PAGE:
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Analysis

Dark Money Loses a Round

A judge blocked a new IRS rule that would have undermined donor disclosure requirements for nonprofit organizations, writes Brennan Center Fellow Ciara Torres-Spelliscy.

Last year, Gov. Steve Bullock of Montana sued the Internal Revenue Service (IRS) over a new Trump-era rule that threatened to enlarge the role of dark money in polit­ics and upend nearly 50 years of disclos­ure prac­tice.

In 2018, in Revenue Proced­ure 2018–38, the Treas­ury Depart­ment elim­in­ated a mandate that required certain nonprofits includ­ing 501(c)(4)s from having to file a list of donors on Sched­ule B of Form 990. Before this rule change, the IRS had required most tax-exempt organ­iz­a­tions to report the “names and addresses of all persons who contrib­uted . . . $5,000 or more” during the taxable year. The new Regu­la­tion Revenue Proced­ure 2018–38 specified that exempt organ­iz­a­tions must still collect and main­tain donor inform­a­tion. However, exempt organ­iz­a­tions must make this inform­a­tion avail­able to the IRS only upon a specific request.

Dark money isn’t defined in the Internal Revenue Code. Rather, it is a pejor­at­ive phrase that many reformers (includ­ing myself) use to describe money in polit­ics that comes from an undis­closed source. As I have described in many law review articles, despite the many differ­ent federal agen­cies that regu­late polit­ical spend­ing (includ­ing the FEC, the FCC, and the IRS), dark money contin­ues to thrive because it is easy for polit­ical spend­ers to hide the true sources of their money. Accord­ing to Open Secrets, more than $1 billion in dark money has been spent in federal elec­tions since Citizens United.

The way to create dark money is to route polit­ical spend­ing through an opaque nonprofit like a 501(c)(4) or 501(c)(6). Fixing how the IRS deals with dark money has long been the goal of advoc­ates of trans­par­ency like Fred Wertheimer, pres­id­ent of Demo­cracy 21, a nonprofit focused on campaign finance reform. But there is also a well-funded lobby for dark money that has spent years advoc­at­ing for more secrecy in polit­ical spend­ing.

In Bullock v. IRS, the Montana Depart­ment of Revenue and State of New Jersey joined Steve Bullock, the Montana governor and a current pres­id­en­tial candid­ate, as plaintiffs to chal­lenge Revenue Proced­ure 2018–38. The state plaintiffs argued that they needed the inform­a­tion on the federal Sched­ule B to help enforce state tax laws. Further­more, the plaintiffs made the case that the IRS’ new pro-dark-money rule did not comply with the Admin­is­trat­ive Proced­ures Act (APA).

As the judge in the case, Brian Morris, noted, the pre-Trump rule (which dates back to 1970) complied with the APA. But when the Trump-era amend­ment was rolled out, it lacked the neces­sary notice and comment period required by the APA. As the judge noted, the APA’s require­ments are not just mean­ing­less bureau­cracy. Rather, the “proced­ural gate [of notice and comment] holds govern­ment agen­cies account­able and ensures that these agen­cies issue reasoned decisions.”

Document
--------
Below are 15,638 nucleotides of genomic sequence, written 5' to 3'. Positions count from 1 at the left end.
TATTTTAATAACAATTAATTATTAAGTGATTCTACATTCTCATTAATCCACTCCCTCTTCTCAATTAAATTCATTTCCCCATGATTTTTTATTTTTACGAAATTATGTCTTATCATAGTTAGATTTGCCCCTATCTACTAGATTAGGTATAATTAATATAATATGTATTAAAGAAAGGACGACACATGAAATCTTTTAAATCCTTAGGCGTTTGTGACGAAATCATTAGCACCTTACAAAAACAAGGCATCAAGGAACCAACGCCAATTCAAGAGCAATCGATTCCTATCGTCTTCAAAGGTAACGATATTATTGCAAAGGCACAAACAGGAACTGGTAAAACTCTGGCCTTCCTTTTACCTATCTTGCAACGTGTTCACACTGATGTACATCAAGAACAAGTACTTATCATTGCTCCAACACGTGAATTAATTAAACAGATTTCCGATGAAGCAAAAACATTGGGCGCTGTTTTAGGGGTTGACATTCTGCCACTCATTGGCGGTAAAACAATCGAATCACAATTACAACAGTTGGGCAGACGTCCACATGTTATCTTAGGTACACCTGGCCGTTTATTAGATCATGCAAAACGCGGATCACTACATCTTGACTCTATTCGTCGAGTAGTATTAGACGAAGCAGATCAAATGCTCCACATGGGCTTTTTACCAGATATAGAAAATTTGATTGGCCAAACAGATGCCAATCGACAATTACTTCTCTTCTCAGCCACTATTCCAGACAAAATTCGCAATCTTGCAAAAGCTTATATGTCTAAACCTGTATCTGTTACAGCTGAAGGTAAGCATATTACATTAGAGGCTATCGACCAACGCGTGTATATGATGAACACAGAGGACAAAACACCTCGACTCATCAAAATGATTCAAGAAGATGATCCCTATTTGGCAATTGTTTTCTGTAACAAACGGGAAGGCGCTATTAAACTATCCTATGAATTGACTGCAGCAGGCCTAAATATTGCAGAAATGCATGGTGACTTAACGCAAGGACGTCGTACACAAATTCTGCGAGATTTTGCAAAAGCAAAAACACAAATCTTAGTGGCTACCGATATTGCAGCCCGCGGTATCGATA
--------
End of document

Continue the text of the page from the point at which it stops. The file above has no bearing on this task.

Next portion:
And because the IRS did not follow the law when it made the new dark money rule, the judge concluded that the rule must be inval­id­ated so that a proper notice and comment process can be completed. The judge was not ruling on the merits of the rule itself, just the process through which it was created.

As the judge concluded, “The IRS must enforce and admin­is­ter the Internal Revenue Code ‘with integ­rity and fair­ness to all.’ The scope of this respons­ib­il­ity provides suffi­cient reason for the IRS to seek external inform­a­tion and oppos­ing opin­ions before it promul­gates an amend­ment to a legis­lat­ive rule, such as Revenue Proced­ure 2018–38.”

The Bullock case is only in a trial court. The IRS is likely to appeal this ruling either to the Ninth Circuit or even even­tu­ally to the Supreme Court. But because this ruling was on proced­ural grounds and not on the merits of the rule, it seems quite likely that the IRS will continue to lose this case. At the end of the day, a win for Bullock and his co-plaintiffs merely means that the IRS could still end up with a very similar pro-dark-money rule after they go through the normal rule-making process.

Addi­tion­ally, this short-term win does not solve the bigger prob­lem of dark money.  Typic­ally, the public does not see the Sched­ule B of non-profits’ Form 990s. Truly address­ing the prob­lem of dark money would (1) require polit­ical nonprofits to record all of their donors over $5,000 and (2) require the IRS to share that inform­a­tion with the public. Bullock is only a small step in the right direc­tion if state tax author­it­ies are the only ones who see Sched­ule Bs. But don’t get me wrong, the worst outcome would be if (as the Trump admin­is­tra­tion wishes) nonprofits are excused from having to disclose any inform­a­tion about their donors.

The views expressed are the author’s own and not neces­sar­ily those of the Bren­nan Center for Justice.

(Image: Carlos Osorio/AP Photo)